As he held his first formal fundraiser with a campaign kickoff Sunday at the Eastern Flank Battlefield Park at Carnton, John Haynes stressed he’ll bring a new viewpoint to the Franklin alderman-at-large seat he is seeking to fill.
Haynes, 66, has been a pastor at Burns Tabernacle Primitive Church for the past 22 years. He is one of three candidates running to take over the alderman-at-large position that became vacant after the death of Pearl Bransford last November. He believes the fact that since he has never held office before and hasn’t really been involved in politics gives him an advantage of sorts.
“I’m going to go in with a different perspective than what I think a regular politician brings,” Haynes said as his campaign gathering was winding down. “I do understand that there are certain things you have to separate, so I’m fine with that. But I want to keep the people — their issues, their wants and desires — in mind more so than playing politics.”
Also running for the alderman-at-large seat are Gabriella Hanson, Bhavani Kumar Muvvala and Alan Simms. John Schroer, former mayor of Franklin, has filled in for Bransford’s seat since earlier this year but is not a candidate.
In addition, the Franklin election scheduled for Tuesday, Oct. 26, also includes Beverly Burger, unopposed in Ward 1; Matt Brown, Angela Hubbard, Tina Pierret and Mike Vaughn in Ward 2; Samantha Degrasse, Jason Potts and Michelle Sutton in Ward 3; and Patrick Baggett and Elizabeth Downing Wanczak in Ward 4.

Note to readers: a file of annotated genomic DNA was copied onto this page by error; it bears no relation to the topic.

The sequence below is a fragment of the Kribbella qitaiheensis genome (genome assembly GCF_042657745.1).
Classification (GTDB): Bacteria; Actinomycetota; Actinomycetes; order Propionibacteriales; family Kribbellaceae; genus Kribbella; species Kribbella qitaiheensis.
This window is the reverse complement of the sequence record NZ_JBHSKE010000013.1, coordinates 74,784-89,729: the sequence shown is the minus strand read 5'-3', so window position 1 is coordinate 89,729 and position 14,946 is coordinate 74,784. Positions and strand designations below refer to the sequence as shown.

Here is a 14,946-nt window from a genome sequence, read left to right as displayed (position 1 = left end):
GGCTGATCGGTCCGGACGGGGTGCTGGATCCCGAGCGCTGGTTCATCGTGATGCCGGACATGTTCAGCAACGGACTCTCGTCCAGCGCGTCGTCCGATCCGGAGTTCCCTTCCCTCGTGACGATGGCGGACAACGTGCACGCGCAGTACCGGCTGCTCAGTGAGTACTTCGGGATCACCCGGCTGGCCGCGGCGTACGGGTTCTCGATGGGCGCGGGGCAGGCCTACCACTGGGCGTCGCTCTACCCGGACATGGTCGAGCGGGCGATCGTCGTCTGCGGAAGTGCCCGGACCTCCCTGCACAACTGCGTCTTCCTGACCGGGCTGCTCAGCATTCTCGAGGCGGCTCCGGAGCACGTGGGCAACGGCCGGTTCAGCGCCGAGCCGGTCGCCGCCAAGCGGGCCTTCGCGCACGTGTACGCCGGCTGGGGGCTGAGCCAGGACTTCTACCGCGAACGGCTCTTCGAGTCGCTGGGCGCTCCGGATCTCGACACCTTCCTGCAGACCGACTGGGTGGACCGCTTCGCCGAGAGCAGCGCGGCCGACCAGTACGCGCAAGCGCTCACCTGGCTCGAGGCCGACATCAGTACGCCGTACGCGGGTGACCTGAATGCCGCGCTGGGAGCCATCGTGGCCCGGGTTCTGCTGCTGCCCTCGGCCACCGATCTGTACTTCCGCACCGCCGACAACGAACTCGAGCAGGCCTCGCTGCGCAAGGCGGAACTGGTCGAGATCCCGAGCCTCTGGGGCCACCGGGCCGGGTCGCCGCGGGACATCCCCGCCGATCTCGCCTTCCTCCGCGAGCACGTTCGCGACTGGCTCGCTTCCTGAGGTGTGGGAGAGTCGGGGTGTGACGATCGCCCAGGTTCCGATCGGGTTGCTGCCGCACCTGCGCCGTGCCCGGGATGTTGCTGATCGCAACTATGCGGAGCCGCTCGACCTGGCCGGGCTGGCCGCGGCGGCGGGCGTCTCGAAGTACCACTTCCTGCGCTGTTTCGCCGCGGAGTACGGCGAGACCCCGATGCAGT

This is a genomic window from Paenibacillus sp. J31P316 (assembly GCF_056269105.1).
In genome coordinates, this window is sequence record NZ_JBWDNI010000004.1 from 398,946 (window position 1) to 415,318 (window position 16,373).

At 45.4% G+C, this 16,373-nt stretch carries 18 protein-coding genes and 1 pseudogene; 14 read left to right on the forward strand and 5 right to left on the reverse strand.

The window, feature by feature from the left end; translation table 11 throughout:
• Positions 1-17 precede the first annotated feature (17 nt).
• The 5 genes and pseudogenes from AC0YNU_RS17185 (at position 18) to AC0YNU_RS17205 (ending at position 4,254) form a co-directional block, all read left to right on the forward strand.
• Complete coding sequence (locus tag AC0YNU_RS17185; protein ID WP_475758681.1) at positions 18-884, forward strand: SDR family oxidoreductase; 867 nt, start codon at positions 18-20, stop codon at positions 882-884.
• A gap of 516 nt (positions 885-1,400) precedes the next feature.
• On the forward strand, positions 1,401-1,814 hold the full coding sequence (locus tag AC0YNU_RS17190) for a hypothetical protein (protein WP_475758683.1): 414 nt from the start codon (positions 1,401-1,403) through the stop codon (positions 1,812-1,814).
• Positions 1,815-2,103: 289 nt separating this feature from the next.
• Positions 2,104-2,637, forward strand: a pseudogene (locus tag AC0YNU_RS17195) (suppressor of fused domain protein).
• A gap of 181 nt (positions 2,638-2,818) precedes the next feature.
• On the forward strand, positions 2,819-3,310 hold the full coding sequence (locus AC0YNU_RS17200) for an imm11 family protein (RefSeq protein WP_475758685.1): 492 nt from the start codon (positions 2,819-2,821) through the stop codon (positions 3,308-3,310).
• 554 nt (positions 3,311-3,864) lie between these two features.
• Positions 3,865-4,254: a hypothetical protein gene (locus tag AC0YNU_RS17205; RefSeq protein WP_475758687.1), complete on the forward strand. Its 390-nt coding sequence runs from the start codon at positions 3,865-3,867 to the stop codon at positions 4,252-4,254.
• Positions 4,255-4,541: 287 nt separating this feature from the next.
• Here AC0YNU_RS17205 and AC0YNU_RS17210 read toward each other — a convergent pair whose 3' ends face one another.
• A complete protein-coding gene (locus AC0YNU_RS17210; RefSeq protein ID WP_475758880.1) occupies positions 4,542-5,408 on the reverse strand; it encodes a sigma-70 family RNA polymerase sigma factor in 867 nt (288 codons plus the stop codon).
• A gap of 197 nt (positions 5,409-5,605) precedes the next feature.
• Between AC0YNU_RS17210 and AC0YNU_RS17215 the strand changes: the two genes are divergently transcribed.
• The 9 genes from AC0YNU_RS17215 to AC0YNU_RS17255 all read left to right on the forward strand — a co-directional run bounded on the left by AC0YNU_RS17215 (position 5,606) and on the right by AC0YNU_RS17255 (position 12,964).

At Haynes’ gathering Sunday, several friends and colleagues spoke on his behalf. His campaign manager, Marcia Allen, agreed that his position as a pastor and his being a lifelong resident of Franklin give him a certain edge.
“Part of John’s appeal for me is his living here for so long gives him a true caring concern, and he doesn’t think he knows everything,” said Allen, a former Franklin alderman who now sits on the city’s planning commission. “He doesn’t go in with his mind made up. He has an open mind, and that’s really required. I’ve found that a lot of times, if your mind is already made up, you could miss a lot of pertinent information. So I really think that’s going to be an asset for him.”
Hewitt Sawyers, pastor at West Harpeth Primitive Baptist Church, told the crowd there’s a sense of urgency to having Haynes elected.
“We cannot risk letting him lose this race,” Sawyers said. “This is an important race because if he loses we don’t know what might happen to the steps and gains that we have already gotten in the city of Franklin. … We cannot go back, we have to go forward. …
“John Haynes stands for going forward.”